• Toward the other parent: 'Why are you trying to reason with him/her, they should just do as they're told without question, without reason'. Kids develop skills and respect through reasoning
  • Toward the child: 'I DON'T CARE (what you have to say), you'll do as you're told!' Say 'I don't care' enough times and a kid will come to believe it
  • Exercise a lack of patience and a child will always turn to the parent who has patience

The list goes on.

Old stylers tend to alienate their kids and blame the kids for the poor relationship, when those kids have had more than enough and simply detach.

Is your husband willing to open his mind a little more?

Valued Contributor
Valued Contributor

Hi Electric blue,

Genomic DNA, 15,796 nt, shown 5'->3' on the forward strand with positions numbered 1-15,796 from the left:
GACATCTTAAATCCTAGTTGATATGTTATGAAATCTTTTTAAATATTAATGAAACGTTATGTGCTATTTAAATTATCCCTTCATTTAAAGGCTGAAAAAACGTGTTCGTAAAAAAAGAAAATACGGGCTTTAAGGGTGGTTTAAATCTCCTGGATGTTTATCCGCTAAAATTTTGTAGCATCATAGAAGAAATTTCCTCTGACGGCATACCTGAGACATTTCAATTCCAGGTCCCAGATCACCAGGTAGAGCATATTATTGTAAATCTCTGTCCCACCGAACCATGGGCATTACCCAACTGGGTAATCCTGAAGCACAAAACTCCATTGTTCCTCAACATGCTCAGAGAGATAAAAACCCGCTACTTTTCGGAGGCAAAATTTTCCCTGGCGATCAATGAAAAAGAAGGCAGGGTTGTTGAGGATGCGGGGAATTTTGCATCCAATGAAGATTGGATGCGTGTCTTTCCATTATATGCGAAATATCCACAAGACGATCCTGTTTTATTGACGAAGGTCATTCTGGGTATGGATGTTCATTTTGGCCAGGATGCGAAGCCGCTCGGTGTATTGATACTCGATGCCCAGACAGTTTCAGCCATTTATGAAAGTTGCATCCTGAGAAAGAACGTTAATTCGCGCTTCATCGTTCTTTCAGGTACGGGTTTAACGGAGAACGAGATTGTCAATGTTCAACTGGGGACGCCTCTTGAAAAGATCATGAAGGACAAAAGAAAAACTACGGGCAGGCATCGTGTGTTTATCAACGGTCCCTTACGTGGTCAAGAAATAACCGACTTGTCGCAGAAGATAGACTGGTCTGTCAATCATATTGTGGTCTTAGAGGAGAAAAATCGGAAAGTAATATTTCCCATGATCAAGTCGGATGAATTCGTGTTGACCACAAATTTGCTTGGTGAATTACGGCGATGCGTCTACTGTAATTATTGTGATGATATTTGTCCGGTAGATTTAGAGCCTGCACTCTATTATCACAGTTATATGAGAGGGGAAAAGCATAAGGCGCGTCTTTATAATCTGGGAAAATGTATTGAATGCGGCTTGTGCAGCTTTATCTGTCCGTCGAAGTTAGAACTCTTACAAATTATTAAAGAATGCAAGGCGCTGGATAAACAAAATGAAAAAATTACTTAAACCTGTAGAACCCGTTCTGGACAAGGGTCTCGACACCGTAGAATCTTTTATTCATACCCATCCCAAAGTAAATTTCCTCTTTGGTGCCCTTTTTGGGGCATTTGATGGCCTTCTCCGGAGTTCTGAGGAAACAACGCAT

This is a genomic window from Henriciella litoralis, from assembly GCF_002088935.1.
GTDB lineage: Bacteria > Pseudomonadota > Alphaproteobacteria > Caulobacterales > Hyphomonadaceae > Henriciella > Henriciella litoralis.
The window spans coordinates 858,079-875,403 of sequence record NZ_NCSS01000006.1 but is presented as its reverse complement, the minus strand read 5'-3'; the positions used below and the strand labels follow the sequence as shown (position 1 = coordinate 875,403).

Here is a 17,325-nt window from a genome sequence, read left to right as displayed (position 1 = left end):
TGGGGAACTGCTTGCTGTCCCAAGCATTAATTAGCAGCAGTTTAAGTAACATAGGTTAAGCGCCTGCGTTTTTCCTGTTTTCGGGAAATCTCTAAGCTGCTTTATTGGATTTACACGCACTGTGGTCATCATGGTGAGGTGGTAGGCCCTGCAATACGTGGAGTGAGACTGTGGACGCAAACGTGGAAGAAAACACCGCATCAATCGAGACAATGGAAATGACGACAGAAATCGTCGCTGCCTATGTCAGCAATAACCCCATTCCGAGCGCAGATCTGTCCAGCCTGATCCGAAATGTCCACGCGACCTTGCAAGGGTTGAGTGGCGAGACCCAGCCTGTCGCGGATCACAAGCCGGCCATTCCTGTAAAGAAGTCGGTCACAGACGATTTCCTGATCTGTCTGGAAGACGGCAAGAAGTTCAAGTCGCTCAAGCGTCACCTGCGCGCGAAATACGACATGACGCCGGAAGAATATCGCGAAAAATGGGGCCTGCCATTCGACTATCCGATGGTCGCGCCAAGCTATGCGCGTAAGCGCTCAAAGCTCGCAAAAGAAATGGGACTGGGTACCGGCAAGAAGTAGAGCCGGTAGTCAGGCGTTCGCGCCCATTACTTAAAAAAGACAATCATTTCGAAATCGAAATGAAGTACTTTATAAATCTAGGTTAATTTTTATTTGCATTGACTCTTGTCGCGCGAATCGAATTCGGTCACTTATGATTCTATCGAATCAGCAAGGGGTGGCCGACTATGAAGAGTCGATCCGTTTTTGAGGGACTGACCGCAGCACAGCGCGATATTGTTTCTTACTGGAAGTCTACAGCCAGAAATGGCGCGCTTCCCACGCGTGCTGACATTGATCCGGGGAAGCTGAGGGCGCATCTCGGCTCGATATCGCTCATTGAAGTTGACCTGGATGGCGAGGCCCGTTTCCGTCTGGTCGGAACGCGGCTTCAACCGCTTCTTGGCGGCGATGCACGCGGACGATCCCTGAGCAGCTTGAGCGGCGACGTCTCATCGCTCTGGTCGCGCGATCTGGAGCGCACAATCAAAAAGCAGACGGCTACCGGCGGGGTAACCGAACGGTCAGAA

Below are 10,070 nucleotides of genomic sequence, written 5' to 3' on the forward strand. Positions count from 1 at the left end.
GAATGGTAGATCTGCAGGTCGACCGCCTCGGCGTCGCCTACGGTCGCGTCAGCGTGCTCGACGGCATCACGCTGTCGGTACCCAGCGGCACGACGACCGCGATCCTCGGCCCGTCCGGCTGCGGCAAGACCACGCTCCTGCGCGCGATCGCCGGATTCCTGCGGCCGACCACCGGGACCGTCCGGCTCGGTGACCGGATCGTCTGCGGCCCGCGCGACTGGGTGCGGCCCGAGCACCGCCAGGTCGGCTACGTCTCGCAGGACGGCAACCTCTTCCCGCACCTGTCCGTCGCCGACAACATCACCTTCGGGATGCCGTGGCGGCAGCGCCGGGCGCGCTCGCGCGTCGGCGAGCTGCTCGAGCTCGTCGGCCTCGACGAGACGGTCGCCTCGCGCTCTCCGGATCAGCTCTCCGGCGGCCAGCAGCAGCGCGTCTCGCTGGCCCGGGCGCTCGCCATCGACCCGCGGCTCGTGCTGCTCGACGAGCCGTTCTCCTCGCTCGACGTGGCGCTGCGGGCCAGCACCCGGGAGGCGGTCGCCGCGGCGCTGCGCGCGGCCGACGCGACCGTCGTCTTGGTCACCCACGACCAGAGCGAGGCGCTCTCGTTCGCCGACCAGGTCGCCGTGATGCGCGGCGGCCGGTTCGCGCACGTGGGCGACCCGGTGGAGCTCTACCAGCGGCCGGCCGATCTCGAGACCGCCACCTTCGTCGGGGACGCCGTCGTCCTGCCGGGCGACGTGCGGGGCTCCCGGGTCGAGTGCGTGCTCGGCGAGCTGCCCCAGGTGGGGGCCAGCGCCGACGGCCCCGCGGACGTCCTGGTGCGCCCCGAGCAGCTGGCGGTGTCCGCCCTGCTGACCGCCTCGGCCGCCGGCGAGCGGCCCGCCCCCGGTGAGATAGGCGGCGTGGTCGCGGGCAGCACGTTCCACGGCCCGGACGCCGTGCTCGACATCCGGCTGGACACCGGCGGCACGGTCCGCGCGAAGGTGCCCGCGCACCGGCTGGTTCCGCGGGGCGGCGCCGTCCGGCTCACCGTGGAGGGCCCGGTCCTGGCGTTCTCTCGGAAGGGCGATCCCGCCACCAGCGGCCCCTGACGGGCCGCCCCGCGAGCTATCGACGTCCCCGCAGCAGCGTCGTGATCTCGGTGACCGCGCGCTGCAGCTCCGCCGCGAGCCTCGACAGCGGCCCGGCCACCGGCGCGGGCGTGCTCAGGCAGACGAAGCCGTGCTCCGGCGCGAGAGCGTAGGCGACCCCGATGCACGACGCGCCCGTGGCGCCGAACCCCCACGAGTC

I am experiencing this same problem at the moment with my partner, but with our new puppy lol! Not exactly the same but the outcome is similar. My pup was a fearful, timid little pup when he came to us and my partner is of the opinion that he needed to “toughen up” whereas I am more of the opinion (as well as everything I read) that all he needed was exposure and reassurance so he could go out in the world a bit more confidently, knowing that I was there if he needed. As a result, my pup would avoid him and run to me when my partner came near him. And so my partner would get really angry and blame me for “coddling” him, because underneath it he was hurt. But he just couldn’t see that his way was really hard and scary and damaging the bond that he could have. So I tried to do things that would encourage them to spend more one on one time together doing activities. Going for walks, or to the dog park, etc. My partner became a bit more patient and caring when he was reliant on him and seemed to soften. It’s a tricky situation with your husband and I’m not sure what will work because it’s clear that he obviously sees his parenting technique as the right one and yours as the wrong one. Despite all the evidence showing that it really isn’t and can be quite damaging to their relationship. Was he raised in a similar manner with a parent who was a strict disciplinarian? If so, how did that make him feel and what was his relationship with that parent? He may just be parenting the way that was modeled to him but on closer examination he may realize that it wasn’t the best either. Could you consider going to someone like a family counselor where you can raise your concerns/issues and a professional can advise? Just wondering if the words of a professional may carry more weight?